Saturday, April 19, 2014
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Kanacevic talks about the key technical foul

Since St. Joseph’s 82-79 Atlantic Ten quarterfinal loss to VCU, it’s been suggested by Hawks fans that the technical foul on Halil Kanacevic was a major turning point.

Kanacevic talks about the key technical foul

Halil Kanacevic (21) reacts to call during the second half of an NCAA college basketball game against VCU at the Atlantic 10 Conference tournament, Friday, March 15, 2013, in New York. VCY won 92-79. (John Minchillo/AP)
Halil Kanacevic (21) reacts to call during the second half of an NCAA college basketball game against VCU at the Atlantic 10 Conference tournament, Friday, March 15, 2013, in New York. VCY won 92-79. (John Minchillo/AP)

Since St. Joseph’s 82-79 Atlantic Ten quarterfinal loss to VCU, it’s been suggested by Hawks fans that the technical foul on Halil Kanacevic was a major turning point.

Yes, the Hawks lost by just three, a deceptive margin, since they hit a three at the buzzer and VCU did let down in the last few minutes, but still it’s not a unrealistic thought that this turned the game around.

It’s just something we don’t agree with.

Still, in fairness, here is the quick background.

Trailing 51-43, Kanacevic was driving to the basket when he was whistled for a flagrant one foul for elbowing VCU’s Trevon Graham with 11:22 left in the second half. Graham made both free throws.

Teammate Troy Daniels then made a three pointer with 11:08 left and Darien Theus scored on a layup with 9:56 remaining, completing what was a 9-0 run, with seven of the points coming after the technical.

“It was a bad call, a horrible call by the official and he said we know you didn’t do it intentionally but you did it,” Kanacevic said.

The officials did explain to Kanacevic why they made the call.

“They said I hit him and if you hit somebody above the head with your arm or anthing it is automatically a flagrant one, but it’s a horrible call becaue I am driving to the basket and don’t know who is behind me,” he said. “It’s not like I grab a rebound and am chinning to throw elbows.”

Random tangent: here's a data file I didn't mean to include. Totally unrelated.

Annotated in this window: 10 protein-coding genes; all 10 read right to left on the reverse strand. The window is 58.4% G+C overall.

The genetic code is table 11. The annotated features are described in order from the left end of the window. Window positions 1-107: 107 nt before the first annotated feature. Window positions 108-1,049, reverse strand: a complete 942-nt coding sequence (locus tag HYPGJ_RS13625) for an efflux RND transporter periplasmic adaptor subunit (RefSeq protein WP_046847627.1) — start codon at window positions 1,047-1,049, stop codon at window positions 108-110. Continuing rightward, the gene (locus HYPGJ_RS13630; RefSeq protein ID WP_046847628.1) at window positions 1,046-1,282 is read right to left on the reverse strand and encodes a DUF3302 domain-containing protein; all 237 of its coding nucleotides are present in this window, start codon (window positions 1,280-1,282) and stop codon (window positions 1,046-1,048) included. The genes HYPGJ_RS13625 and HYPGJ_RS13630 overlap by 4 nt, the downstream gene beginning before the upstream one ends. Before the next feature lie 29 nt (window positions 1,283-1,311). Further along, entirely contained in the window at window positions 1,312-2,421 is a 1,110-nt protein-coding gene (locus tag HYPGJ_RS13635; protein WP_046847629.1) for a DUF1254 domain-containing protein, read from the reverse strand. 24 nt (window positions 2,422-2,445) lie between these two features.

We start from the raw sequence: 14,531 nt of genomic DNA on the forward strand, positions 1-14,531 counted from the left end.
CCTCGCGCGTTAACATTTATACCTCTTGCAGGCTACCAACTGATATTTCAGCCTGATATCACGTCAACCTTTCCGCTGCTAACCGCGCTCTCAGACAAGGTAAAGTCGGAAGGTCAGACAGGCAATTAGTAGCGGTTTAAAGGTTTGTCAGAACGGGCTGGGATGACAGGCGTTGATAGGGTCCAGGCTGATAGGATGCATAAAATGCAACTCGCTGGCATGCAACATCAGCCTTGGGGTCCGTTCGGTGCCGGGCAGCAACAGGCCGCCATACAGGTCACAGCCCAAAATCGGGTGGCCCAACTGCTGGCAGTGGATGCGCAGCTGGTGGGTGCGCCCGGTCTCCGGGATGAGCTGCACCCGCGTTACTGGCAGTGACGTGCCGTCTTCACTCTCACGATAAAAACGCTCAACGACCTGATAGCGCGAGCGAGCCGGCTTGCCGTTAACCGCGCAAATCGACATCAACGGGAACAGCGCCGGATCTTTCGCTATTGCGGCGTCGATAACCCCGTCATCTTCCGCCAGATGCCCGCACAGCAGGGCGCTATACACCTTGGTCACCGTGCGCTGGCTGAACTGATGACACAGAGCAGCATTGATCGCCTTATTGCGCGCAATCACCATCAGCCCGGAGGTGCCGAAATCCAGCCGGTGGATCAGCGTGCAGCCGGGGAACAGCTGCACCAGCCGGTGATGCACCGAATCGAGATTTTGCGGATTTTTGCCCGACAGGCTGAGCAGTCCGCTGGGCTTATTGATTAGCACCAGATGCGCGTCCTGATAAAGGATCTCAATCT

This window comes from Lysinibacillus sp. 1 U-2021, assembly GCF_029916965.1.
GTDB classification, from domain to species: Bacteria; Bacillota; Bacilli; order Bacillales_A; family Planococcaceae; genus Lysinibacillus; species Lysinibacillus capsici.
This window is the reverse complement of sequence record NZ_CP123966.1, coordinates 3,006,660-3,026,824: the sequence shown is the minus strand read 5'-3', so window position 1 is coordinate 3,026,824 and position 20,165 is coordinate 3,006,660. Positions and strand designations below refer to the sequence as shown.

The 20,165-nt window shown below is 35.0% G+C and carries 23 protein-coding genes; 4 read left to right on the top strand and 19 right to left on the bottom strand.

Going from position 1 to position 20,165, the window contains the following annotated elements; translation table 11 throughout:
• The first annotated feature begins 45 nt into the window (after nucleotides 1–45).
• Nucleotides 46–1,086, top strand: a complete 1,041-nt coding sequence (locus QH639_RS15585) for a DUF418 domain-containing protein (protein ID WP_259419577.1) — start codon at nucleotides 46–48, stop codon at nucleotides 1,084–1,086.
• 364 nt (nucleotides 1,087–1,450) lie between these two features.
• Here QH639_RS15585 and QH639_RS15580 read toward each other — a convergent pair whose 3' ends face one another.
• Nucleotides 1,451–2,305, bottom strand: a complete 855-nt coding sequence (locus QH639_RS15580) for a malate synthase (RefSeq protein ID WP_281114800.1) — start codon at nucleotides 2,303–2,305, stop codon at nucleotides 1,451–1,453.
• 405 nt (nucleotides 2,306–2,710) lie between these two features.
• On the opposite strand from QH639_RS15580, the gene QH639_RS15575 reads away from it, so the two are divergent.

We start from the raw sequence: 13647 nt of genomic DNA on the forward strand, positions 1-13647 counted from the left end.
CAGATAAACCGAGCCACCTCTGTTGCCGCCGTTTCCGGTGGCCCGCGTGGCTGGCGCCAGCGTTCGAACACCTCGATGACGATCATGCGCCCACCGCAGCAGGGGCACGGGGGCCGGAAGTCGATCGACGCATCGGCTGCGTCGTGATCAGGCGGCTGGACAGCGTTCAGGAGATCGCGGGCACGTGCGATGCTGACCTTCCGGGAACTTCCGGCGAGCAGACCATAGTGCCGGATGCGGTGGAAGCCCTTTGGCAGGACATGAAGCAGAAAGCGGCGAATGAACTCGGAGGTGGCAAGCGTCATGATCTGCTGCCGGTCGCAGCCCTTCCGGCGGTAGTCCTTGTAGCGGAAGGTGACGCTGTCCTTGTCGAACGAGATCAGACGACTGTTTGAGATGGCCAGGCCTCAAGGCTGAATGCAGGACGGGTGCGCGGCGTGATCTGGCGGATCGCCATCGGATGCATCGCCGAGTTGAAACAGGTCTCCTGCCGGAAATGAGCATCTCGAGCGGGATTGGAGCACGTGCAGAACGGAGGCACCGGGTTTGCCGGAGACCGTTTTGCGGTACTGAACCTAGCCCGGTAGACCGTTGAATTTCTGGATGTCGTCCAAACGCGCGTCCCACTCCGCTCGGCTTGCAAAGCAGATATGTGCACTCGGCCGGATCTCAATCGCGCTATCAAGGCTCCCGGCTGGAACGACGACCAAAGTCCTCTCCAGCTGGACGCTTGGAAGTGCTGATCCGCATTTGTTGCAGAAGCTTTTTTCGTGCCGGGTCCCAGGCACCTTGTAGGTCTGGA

Kanacevic said it was inadvertent contact.

St. Joseph’s coach Phil Martelli said the officials interrupted that Kanaceivc threw his elbow and caught Graham in the chin or throat. Martelli said he had nothing but praise for the officials, but then made one final statement on the play.

“I thought we had a bucket and a foul to cut it from eight to five and it went the other way and went to 10,” he said.

Kanacevic described it as a basketball play.

“I wasn’t trying to hit anybody,” he said. “I was going to the basket. It is a really bad call and helped change the game a little.”

Whether one agrees with the call or not, the fact that it was a game-changer is not something we’re buying.

At that point VCU was in command, burying threes and beating the Hawks down the court.

St. Joseph’s deserves a world of credit for fighting to the last second. Trailing 72-57, the Hawks outscored VCU, 22-10 over the final two minutes.

While VCU let its guard down, credit St. Joseph’s for taking advantage of this lapse. Yet the outcome wasn’t in doubt and one can be sure that some of the ill-advised shots the Rams hoisted in the final two minutes would not have been attempted if the game was closer.

One play didn’t make the difference in this game. Hawks fans likely disagree and that is understandable.

Even Kanacevic, as angry as he was about the call, gave the winners their proper due when asked about the Hawks’ fighting spirit.

“Effott was not a thing you can talk about and say we didn’t give enough effort or work hard enough,” Kanacevic said. “It was one of those things, they played better than us and made more shots with us.”

About this blog
Marc Narducci has performed a variety of jobs at The Inquirer since beginning with the paper in 1983. A long-time high school sports reporter in South Jersey, Narducci has also served as a beat writer for the 76ers, a backup Eagles and Sixers writer and has covered all the professional and colleges in the Philadelphia area. Among his duties at The Inquirer over the years, Narducci has covered one Super Bowl, two World Series and three NBA all-star games. Most recently he has covered the Philadelphia Union soccer team and this season will be adding college basketball duties, paying specific attention to St. Joseph’s. A life-long Southern New Jersey resident, Narducci is a 1977 graduate of Paul VI High and 1981 graduate of Glassboro State College (now Rowan University). Email Marc at mnarducci@phillynews.com and follow him on Twitter.

Marc Narducci
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